Q: One encouraging point -- you can go back to the Monica Lewinsky story. All the enterprising work on that story was done by Mike Isikoff and Newsweek spiked it. It probably would have stayed spiked if it weren't for that annoying pain in the neck blessing, Matt Drudge. True story: Matt broke that story on a Saturday. I read it and made about a half dozen phone calls back east and confirmed it. I did a piece for WorldNetDaily that ran on Monday. I was working for ABC at the time and as soon as the story hit, I started getting calls from all over the country -- New York, L.A., Chicago, Detroit, crying, "Geoff you can't write stuff like that. You're crazy." That was on a Monday. By Wednesday of the same week, a proprietary interest was being proclaimed by a half dozen news organizations. It was Mike Isikoff who did the grunt work.

A: And Lisa Meyers of NBC did the pioneering work on the Juanita Brodderick stuff.

Q: And they tried to spike that, too!

A: You know who was responsible for spiking it? I talked to Bob Wright, who is the president of NBC, and he said, "Well, my people tell me the story isn't ready. There are some things that still have to be found." So I asked him, "Could you tell me what still has to be found?" And he said, "Well, they don't know the exact date this occurred. It might turn out Bill Clinton wasn't even in town on that date." So I said, "Bob, do you mind if I check that with Juanita Brodderick?" And he said, "No, go ahead." So I called Brodderick and she said, "What are they talking about? They found that date themselves through their research."

She was a very credible witness. She had what many rape victims don't have -- contemporaneous witnesses who had seen her after the event and saw that her lips had been badly damaged by his having bitten them. Yet, there he is, the president of the United States. The Juanita Brodderick case simply did not resonate and NBC didn't get around to running it until after the Wall Street Journal and the Washington Post both published stories about it. And who was holding it up? The president of NBC News, Mr. Andrew Lack.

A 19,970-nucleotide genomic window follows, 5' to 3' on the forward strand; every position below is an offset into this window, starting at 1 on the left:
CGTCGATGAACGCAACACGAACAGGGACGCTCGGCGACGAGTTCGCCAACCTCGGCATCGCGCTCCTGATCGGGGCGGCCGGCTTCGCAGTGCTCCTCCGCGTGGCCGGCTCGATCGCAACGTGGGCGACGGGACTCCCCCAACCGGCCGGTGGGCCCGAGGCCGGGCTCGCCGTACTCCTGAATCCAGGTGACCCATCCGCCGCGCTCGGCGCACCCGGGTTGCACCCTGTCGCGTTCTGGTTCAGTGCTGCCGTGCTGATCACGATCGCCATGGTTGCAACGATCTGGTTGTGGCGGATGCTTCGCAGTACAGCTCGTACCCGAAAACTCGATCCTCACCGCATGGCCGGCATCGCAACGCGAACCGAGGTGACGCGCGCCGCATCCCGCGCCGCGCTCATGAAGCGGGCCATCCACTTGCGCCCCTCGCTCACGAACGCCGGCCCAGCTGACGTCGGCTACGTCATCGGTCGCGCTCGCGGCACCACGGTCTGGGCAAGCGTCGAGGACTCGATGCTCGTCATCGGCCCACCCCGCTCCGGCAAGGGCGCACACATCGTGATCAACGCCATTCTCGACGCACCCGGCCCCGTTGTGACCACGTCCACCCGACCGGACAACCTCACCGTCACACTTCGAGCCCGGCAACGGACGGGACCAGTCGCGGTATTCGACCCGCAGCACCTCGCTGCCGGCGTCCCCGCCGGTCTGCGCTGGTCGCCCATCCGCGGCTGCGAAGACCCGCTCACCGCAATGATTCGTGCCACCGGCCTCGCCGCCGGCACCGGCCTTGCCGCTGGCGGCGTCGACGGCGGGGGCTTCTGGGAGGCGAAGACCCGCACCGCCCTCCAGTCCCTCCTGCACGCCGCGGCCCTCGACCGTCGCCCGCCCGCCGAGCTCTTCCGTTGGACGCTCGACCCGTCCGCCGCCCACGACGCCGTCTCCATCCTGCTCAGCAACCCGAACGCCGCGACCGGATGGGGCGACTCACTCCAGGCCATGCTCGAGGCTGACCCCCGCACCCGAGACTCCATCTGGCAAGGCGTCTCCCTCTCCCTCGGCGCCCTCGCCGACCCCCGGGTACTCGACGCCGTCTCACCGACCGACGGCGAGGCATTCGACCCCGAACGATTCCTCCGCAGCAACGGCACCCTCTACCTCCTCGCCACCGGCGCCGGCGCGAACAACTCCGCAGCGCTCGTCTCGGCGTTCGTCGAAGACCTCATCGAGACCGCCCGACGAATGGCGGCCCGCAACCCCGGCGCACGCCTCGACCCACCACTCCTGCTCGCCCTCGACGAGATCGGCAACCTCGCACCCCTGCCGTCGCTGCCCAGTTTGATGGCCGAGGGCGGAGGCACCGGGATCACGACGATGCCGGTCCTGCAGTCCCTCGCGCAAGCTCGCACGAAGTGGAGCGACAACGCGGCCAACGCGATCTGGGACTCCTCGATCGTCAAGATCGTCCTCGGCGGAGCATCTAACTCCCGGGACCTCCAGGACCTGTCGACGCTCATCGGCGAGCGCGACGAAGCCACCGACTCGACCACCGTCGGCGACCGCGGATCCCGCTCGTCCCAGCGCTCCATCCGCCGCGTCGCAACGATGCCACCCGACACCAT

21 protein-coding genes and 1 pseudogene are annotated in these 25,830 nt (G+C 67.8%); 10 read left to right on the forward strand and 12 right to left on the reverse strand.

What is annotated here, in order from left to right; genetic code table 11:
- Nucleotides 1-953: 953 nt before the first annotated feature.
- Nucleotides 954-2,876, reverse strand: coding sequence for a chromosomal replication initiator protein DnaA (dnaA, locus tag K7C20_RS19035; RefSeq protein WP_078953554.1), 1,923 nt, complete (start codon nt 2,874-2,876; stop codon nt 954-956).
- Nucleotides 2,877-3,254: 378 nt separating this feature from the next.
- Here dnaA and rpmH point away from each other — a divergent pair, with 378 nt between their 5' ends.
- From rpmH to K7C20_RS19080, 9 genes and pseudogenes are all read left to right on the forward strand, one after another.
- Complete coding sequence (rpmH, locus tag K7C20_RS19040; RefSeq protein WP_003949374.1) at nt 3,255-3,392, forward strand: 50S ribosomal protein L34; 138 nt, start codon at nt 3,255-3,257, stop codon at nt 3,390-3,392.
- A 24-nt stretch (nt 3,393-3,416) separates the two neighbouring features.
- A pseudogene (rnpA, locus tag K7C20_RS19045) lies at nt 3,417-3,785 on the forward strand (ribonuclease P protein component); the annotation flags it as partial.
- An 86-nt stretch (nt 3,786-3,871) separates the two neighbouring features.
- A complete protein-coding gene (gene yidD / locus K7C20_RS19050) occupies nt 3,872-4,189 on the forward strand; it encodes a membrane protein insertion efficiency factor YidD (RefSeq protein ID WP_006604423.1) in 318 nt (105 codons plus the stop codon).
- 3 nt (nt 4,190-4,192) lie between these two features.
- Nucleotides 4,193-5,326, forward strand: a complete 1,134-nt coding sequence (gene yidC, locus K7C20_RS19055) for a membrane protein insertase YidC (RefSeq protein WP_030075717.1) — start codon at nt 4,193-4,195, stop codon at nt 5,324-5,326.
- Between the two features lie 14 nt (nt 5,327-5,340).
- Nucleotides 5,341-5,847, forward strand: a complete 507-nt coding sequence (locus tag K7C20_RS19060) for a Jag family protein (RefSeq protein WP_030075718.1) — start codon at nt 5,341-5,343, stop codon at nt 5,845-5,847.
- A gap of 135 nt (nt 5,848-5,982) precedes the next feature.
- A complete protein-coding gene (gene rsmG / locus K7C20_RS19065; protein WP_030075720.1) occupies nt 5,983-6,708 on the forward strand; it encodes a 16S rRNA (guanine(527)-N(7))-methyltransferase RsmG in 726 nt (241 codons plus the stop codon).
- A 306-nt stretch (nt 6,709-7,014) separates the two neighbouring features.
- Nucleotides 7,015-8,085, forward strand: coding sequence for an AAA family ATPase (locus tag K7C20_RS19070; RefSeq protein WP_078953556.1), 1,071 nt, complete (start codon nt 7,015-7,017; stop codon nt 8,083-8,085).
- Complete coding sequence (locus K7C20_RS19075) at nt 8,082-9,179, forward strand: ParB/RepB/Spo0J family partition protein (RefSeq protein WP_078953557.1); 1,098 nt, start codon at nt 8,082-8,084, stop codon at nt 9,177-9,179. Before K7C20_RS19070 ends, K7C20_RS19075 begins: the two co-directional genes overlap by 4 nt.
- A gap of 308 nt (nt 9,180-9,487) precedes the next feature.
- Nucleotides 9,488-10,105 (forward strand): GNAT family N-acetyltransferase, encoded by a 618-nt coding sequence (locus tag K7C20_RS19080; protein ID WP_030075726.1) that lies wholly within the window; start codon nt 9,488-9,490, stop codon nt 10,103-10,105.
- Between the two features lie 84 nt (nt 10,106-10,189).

Q: In the wake of the most recent Clinton scandal, an interesting observation has been made. The people have become desensitized to it. There have been so many multiple scandals that people have almost come to expect that out of the White House.

A: What you get is scandal fatigue and one big reason is because no one ever seems to get prosecuted. In this administration, you have case after case after case after case. You have Janet Reno announcing she is not going to appoint an independent counsel again.

Q: That was the hat trick. We knew that was going to happen.

A: But she is so brazen about it. Look, Josef Stalin was never convicted of a crime. Why? Because he didn't commit any crimes? No. Because he controlled everything. He was the one who decided who was going to be prosecuted. This is what we've got here. We've got a regime in Washington that simply does not prosecute the people who are working in the administration.

Q: They have elevated abuse of power under the color of authority to an art form.

Please tell our readers how they can get in touch with Accuracy In Media.

A: Our website is www.aim.org. Our publications and other interesting stuff can be found there. Our phone number is 1-800-787-4567.